Date on Master's Thesis/Doctoral Dissertation

12-2021

Document Type

Doctoral Dissertation

Degree Name

Ph. D.

Department

Elementary, Middle & Secondary Teacher Education

Degree Program

Curriculum and Instruction, PhD

Committee Chair

Flint, Amy Seely

Committee Member

Chisholm, James

Committee Member

Whitmore, Kathryn F.

Committee Member

Olinger, Andrea

Author's Keywords

voice; children's literature; higher education; identity; disruptions; meaning making

Abstract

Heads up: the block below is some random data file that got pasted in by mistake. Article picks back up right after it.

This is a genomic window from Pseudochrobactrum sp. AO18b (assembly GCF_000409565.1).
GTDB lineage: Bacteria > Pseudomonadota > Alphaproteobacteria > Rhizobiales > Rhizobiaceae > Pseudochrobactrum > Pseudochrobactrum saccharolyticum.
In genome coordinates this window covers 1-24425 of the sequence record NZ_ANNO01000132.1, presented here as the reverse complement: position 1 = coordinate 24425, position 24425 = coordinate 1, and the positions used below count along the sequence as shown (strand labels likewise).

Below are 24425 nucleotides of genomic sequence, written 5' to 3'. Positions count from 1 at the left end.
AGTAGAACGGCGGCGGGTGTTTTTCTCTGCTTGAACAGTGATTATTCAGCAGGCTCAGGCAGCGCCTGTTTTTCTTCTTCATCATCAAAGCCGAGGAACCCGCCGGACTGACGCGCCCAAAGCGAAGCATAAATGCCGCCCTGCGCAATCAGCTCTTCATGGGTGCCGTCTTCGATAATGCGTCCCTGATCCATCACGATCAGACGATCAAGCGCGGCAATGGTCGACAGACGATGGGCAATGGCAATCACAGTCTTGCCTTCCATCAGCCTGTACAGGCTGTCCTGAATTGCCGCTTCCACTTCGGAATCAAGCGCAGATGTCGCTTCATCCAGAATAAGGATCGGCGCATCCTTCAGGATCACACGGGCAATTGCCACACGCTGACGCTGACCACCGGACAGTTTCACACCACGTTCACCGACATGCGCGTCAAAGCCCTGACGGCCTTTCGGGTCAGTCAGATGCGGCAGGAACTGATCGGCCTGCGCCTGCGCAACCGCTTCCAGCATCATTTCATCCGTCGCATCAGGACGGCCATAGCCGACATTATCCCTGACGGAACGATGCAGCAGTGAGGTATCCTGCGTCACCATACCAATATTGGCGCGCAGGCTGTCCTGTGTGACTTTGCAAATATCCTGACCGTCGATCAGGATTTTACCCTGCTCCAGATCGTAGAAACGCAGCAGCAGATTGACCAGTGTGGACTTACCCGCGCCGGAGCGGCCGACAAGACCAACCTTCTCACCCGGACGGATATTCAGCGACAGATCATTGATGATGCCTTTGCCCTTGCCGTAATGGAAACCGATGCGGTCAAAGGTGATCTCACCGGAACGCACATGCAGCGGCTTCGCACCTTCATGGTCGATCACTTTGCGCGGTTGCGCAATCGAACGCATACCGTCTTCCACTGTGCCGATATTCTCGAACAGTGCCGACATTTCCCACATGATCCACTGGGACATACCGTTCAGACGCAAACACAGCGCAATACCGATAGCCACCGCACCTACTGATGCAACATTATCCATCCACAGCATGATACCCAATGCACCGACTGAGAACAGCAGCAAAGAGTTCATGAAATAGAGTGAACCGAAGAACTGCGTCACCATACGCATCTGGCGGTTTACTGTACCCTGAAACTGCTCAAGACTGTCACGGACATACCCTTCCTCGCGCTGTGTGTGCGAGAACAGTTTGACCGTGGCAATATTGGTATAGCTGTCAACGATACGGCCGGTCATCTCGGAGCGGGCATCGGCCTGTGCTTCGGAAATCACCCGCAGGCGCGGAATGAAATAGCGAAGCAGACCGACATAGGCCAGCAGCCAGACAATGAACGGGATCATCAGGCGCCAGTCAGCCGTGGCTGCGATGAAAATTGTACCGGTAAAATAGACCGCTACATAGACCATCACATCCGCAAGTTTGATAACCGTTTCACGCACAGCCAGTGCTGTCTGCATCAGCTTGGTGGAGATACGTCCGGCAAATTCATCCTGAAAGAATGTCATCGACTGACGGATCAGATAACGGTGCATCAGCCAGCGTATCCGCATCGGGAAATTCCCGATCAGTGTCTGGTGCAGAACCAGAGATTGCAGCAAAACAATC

Voice is a concept that is both highly sought after and elusive in education. While schools aim to foster students’ voices, many academic structures inadvertently conceal their voices and in turn their identities. Definitions of voice have been assumed, vague, or looked at as a writing trait, with little consideration of voices’ dynamic and mediated structures. Drawing on scholarship grounded in sociocultural theories and dialogism (e.g., Bakhtin, 1986; Engeström; 1987, Leont’ev, 1981; Rosenblatt, 1978; Vygotsky, 1978), I contribute a new, tangible definition of voice, in which voice is a dynamic happening, continually negotiated and constructed. This dissertation explores students’ voices, advancing theoretical and empirical approaches to studying voice. Specifically, this study examines how undergraduates manifest their voices and how their voices shift in a children’s literature course. Through qualitative analyses of students’ academic writing, discussions, and reflections I illuminate various resources and structures students employed when manifesting their voice. I describe how students’ voice shifts due to disruptions—events that create instability to students’ predominant way of thinking in a given context. Additionally, I illustrate factors that both conceal and contribute to students’ voices in academic settings, such as students’ racial and gendered identities, group dynamics, and students’ desire to be seen as knowledgeable. This dissertation argues for classrooms to engage students in routine dialogic interaction to expand students’ voices, and to consider the implications students’ racial and gendered identities have on the production of their voices.

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